Workforce investment key to wind power project’s success

In June, Virginia became the first state in the nation to stand offshore wind turbines in federal waters. And with its larger adjacent Coastal Virginia Offshore Wind project, Virginia is in line to be home to the nation’s largest project — bringing 2,600 megawatts of offshore wind energy by 2026, enough to power more than 650,000 homes.

Virginia must now ensure that offshore wind is done right — meaning it is brought online in a way that is fair, equitable and beneficial for all Virginia communities.

According to the Virginia Department of Health, almost 900,000 Virginia residents live below the federal poverty threshold. With offshore wind, Virginia can help confront income inequality by creating more and higher paying jobs for its residents.

Researchers estimate that a full build-out of the offshore wind industry can create more than 14,000 jobs in Virginia. These are high-paying, local, career-length jobs that can employ a broad swath of Virginians, from high school and college grads to returning citizens, veterans transitioning to the civilian workforce, residents in low-income communities and workers transitioning out of careers devastated by COVID-19.

In addition to tremendous, wealth-building job opportunities, constructing offshore wind turbines with American parts and labor will also bring significant cost savings. Globally, costs have plunged 32% in the past year, and industry experts anticipate even further price drops as the United States builds its own manufacturing and supply chain instead of importing European parts.

The 2020 Virginia Clean Economy Act mandates that 5200 MW of offshore wind be constructed and delivered to the grid by 2035. The Virginia project represents half of that. The remaining 2,600 MW could manifest by leasing additional wind energy areas off Virginia’s coast and/or from the Kitty Hawk offshore wind project. Avangrid Renewables will start building this North Carolina project in 2025 and deliver that power into the grid through Virginia.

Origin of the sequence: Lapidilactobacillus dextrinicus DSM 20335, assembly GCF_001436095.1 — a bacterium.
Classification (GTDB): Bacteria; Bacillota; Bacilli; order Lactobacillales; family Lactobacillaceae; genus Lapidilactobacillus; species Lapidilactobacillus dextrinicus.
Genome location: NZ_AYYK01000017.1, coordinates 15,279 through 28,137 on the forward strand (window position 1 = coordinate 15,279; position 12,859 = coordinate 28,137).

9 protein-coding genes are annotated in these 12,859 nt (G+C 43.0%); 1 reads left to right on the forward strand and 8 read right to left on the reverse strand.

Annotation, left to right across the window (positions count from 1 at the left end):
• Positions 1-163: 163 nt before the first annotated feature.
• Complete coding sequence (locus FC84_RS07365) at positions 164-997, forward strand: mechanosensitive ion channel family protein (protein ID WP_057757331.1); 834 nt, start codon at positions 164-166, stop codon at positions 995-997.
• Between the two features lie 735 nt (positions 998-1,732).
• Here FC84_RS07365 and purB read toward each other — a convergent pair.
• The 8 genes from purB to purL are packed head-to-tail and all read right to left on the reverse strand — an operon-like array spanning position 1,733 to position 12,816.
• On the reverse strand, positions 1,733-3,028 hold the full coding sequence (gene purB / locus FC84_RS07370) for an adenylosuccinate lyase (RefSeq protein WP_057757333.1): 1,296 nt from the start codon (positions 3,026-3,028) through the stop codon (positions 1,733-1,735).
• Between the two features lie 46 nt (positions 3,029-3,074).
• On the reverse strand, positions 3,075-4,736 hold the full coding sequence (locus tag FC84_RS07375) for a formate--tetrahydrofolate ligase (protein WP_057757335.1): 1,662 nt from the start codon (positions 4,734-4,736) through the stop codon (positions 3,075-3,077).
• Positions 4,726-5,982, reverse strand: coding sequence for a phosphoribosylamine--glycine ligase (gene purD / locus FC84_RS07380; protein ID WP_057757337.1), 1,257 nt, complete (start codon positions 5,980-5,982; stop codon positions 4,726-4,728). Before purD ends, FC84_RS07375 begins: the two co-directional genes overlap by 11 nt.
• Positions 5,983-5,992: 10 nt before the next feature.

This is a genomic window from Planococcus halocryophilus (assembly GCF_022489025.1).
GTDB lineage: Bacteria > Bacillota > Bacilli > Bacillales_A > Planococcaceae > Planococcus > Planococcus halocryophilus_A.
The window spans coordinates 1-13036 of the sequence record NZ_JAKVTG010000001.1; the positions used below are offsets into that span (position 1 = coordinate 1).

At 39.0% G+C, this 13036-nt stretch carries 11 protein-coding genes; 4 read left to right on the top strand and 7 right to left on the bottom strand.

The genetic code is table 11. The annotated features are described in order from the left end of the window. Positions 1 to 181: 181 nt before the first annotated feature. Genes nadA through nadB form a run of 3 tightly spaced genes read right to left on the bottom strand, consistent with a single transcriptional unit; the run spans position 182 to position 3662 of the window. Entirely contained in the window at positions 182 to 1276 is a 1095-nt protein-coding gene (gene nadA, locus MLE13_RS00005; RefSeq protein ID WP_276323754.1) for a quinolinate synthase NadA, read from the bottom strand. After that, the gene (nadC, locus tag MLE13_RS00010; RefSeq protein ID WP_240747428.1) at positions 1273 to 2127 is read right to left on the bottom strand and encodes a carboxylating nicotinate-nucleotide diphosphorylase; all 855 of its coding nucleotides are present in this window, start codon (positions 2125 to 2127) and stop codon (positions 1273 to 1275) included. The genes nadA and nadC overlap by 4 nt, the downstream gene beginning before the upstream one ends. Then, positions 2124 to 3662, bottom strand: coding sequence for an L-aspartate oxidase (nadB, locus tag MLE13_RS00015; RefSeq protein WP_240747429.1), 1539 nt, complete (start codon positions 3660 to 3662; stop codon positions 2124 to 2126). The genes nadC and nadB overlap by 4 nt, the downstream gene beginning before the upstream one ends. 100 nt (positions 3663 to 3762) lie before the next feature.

This sizable commitment helps position the commonwealth to become an offshore wind hub for the industry, serving not only Virginia and North Carolina, but also projects in northeastern states where more than 25 gigawatts of power — enough to power more than 15 million homes — are in the planning pipeline by 2030.

Indeed, this commitment has already prompted Siemens Gamesa, the world’s largest offshore wind turbine manufacturer, to announce interest in locating its U.S. manufacturing facility in Virginia.

To potentially seal the deal with them, or any other offshore wind manufacturer or developer, and to capture the job-creating and cost-saving benefits of offshore wind development, a robust and diverse workforce in Virginia must be readied.

Our Hampton Roads community must quickly come together, craft and implement a workforce development plan, and promote and expand on the plethora of already existing training and educational programs establishing that readiness. To ensure the build out is equitable, we must ensure that the job training and educational programs are accessible to people of color from low-income neighborhoods in our region.

The asset list selling Hampton Roads as the ideal place for offshore wind is extensive: deep-water harbor, no restrictions to vessel heights, the nation’s largest shipbuilding industry, port infrastructure, a robust network of community colleges and world-class universities, just to name a few. But tops on that list is the large coalition of offshore wind supporters that have been working together since 2009 to iron out the conflicts and to make it happen for Virginia.

With so much accomplished, we must now turn our attention to publicizing the job opportunities and getting Virginians into the educational and training programs ASAP. Otherwise we risk losing these wealth-creating job opportunities to other states.

Perhaps it was due to its infancy, but offshore wind survived COVID-19. Offshore wind can also be a solution to COVID-19, but we only do so by putting people power into the equation. Let’s make a plan, Virginia.

Eileen Woll is the Offshore Energy Program Director of the Sierra Club Virginia Chapter, located in Norfolk.